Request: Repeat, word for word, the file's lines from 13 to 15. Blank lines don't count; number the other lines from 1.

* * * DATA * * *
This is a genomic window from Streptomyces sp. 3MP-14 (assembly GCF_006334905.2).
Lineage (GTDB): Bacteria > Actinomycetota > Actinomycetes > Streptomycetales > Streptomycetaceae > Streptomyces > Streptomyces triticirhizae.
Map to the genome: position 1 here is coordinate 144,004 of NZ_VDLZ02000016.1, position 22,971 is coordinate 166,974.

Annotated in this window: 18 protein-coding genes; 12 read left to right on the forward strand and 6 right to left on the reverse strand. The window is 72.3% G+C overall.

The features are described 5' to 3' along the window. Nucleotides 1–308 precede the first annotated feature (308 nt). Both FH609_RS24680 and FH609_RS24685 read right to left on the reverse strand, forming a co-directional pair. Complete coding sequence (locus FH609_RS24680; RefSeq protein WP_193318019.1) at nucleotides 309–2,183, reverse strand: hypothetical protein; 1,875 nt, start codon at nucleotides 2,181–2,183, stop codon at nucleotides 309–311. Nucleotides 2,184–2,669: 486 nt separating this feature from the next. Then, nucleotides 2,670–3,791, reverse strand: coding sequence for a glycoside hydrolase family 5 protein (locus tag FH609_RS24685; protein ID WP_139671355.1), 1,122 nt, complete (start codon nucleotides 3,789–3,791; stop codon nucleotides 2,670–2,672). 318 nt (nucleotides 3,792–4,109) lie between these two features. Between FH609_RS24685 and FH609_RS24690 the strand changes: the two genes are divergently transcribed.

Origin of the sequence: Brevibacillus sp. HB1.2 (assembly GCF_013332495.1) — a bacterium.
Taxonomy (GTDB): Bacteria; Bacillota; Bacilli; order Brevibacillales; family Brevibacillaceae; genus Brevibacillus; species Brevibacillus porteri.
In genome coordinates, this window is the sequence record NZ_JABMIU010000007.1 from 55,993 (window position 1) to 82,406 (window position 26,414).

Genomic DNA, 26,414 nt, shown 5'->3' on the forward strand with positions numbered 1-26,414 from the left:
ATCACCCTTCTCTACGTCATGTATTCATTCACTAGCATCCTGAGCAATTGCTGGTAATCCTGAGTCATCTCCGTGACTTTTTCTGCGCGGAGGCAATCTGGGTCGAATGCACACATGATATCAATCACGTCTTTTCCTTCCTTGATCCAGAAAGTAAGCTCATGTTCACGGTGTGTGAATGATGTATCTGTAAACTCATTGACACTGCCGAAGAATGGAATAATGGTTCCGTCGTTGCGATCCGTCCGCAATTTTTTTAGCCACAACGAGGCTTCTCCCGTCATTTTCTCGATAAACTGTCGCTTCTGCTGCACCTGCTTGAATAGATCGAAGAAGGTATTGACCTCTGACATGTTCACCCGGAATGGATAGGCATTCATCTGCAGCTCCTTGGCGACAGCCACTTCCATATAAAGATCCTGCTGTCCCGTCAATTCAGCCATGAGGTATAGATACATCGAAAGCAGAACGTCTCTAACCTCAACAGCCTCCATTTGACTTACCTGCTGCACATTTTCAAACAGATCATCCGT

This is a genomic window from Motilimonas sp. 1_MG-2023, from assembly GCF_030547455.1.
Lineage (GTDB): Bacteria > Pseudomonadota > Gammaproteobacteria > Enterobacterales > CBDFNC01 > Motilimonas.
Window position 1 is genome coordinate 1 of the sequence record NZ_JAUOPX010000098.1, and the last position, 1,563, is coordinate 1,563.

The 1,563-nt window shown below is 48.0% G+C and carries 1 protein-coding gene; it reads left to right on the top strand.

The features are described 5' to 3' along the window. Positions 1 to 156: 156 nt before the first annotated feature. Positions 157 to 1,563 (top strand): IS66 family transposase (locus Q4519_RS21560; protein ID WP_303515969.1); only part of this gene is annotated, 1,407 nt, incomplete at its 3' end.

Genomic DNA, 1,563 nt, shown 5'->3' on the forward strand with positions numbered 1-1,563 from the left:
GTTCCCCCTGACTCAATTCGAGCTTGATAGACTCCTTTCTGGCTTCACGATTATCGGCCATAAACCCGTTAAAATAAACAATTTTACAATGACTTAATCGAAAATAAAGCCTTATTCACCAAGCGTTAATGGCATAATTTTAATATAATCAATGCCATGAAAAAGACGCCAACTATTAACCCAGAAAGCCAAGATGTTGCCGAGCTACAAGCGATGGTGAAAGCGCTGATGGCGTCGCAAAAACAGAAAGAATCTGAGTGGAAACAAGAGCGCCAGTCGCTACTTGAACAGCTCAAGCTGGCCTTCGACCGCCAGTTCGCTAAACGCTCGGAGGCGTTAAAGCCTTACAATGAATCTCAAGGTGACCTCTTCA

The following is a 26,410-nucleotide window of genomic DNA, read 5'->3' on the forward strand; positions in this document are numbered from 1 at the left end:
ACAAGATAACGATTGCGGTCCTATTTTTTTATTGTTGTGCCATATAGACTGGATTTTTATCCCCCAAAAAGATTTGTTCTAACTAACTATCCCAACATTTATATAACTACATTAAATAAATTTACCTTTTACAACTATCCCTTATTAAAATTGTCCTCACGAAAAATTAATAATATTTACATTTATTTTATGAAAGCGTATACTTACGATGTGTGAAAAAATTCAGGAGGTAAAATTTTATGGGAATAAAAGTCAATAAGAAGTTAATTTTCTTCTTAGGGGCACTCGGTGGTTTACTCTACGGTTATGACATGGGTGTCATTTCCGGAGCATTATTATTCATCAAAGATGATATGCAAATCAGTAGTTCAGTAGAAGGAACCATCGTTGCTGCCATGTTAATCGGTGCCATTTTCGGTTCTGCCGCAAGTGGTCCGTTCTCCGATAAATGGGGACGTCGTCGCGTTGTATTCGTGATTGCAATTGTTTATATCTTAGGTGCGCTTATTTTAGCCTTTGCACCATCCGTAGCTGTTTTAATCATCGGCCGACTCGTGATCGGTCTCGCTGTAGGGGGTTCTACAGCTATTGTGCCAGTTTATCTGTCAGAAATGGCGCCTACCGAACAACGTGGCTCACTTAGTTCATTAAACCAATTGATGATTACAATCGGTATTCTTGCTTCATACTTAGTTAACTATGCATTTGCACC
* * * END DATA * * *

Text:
Window position 1 is genome coordinate 1 of the sequence record NZ_JAUOPX010000098.1, and the last position, 1,563, is coordinate 1,563.

The 1,563-nt window shown below is 48.0% G+C and carries 1 protein-coding gene; it reads left to right on the top strand.

The features are described 5' to 3' along the window. Positions 1 to 156: 156 nt before the first annotated feature. Positions 157 to 1,563 (top strand): IS66 family transposase (locus Q4519_RS21560; protein ID WP_303515969.1); only part of this gene is annotated, 1,407 nt, incomplete at its 3' end.